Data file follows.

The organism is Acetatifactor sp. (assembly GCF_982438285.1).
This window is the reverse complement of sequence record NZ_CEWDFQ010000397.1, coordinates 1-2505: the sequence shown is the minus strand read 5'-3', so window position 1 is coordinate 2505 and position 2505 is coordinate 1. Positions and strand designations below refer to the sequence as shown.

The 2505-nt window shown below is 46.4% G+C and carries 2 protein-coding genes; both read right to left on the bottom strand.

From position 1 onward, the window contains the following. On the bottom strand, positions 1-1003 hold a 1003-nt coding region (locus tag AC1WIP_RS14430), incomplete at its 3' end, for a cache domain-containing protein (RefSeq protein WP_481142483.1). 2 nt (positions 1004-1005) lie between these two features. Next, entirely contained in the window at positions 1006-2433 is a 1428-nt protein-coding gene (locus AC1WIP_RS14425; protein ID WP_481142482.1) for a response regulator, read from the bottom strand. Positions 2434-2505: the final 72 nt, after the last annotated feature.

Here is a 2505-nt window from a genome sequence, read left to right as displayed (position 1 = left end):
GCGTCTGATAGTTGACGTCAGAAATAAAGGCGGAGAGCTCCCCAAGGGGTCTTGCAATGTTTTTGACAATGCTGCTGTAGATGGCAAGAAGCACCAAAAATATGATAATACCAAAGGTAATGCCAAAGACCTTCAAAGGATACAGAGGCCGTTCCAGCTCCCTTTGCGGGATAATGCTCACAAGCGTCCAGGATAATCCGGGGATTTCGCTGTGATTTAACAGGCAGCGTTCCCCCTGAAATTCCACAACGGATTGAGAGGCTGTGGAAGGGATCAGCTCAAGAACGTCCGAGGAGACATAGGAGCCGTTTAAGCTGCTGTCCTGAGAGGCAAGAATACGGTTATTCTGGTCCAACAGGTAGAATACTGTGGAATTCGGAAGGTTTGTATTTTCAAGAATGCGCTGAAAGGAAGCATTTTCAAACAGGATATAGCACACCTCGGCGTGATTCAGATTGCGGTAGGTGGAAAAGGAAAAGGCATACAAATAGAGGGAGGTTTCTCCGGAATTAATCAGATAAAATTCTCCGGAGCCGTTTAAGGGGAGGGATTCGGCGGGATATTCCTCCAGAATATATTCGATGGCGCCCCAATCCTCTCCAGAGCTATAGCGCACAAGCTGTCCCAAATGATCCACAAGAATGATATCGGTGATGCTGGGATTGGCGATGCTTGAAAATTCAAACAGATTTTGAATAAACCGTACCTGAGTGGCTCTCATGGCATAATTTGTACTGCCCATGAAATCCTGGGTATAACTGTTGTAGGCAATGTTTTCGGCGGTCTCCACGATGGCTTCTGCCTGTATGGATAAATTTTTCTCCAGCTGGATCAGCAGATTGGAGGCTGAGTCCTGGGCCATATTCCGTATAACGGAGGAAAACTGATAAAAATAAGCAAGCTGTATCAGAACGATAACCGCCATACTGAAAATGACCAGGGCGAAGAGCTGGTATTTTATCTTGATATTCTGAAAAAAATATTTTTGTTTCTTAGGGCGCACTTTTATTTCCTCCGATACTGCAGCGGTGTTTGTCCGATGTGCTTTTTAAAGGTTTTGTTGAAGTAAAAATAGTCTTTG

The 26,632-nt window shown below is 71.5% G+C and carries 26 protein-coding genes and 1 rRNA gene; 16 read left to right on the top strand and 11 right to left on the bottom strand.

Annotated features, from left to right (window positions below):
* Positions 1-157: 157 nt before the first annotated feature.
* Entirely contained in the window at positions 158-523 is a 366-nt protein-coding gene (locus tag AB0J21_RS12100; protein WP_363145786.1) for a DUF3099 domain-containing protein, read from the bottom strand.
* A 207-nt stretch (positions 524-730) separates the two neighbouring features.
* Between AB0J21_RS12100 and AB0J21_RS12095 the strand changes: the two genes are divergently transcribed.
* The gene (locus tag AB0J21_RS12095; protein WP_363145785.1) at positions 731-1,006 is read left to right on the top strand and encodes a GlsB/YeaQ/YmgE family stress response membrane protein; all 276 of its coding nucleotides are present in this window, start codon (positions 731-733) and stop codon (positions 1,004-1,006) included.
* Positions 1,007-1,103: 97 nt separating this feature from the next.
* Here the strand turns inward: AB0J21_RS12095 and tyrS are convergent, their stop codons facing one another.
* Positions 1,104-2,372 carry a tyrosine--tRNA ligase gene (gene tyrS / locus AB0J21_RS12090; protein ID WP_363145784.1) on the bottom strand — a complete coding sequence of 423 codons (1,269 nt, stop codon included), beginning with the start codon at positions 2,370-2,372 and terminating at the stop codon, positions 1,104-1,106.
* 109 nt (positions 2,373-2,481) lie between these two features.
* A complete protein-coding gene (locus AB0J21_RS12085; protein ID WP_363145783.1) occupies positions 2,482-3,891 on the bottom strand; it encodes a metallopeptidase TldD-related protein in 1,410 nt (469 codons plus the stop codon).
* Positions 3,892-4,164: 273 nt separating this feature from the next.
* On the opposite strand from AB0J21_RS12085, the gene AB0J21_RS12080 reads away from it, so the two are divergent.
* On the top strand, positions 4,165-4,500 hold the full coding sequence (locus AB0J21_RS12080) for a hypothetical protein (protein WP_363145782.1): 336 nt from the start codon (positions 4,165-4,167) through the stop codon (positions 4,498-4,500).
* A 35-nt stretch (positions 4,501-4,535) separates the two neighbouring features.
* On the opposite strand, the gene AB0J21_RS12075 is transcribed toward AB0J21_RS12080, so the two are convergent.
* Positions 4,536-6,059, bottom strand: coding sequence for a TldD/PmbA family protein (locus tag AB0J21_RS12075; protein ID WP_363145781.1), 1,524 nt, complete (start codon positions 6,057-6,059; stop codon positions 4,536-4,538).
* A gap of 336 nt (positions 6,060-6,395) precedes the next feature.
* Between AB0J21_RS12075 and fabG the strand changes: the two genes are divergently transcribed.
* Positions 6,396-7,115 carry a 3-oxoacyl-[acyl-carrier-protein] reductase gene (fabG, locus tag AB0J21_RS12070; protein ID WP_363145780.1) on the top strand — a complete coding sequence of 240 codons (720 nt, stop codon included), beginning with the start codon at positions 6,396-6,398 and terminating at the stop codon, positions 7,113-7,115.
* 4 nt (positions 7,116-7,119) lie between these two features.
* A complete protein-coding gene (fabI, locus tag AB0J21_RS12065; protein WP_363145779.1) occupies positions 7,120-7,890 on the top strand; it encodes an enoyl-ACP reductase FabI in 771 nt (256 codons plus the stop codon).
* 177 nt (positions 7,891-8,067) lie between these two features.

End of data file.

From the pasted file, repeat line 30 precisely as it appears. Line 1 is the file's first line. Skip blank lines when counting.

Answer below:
* 177 nt (positions 7,891-8,067) lie between these two features.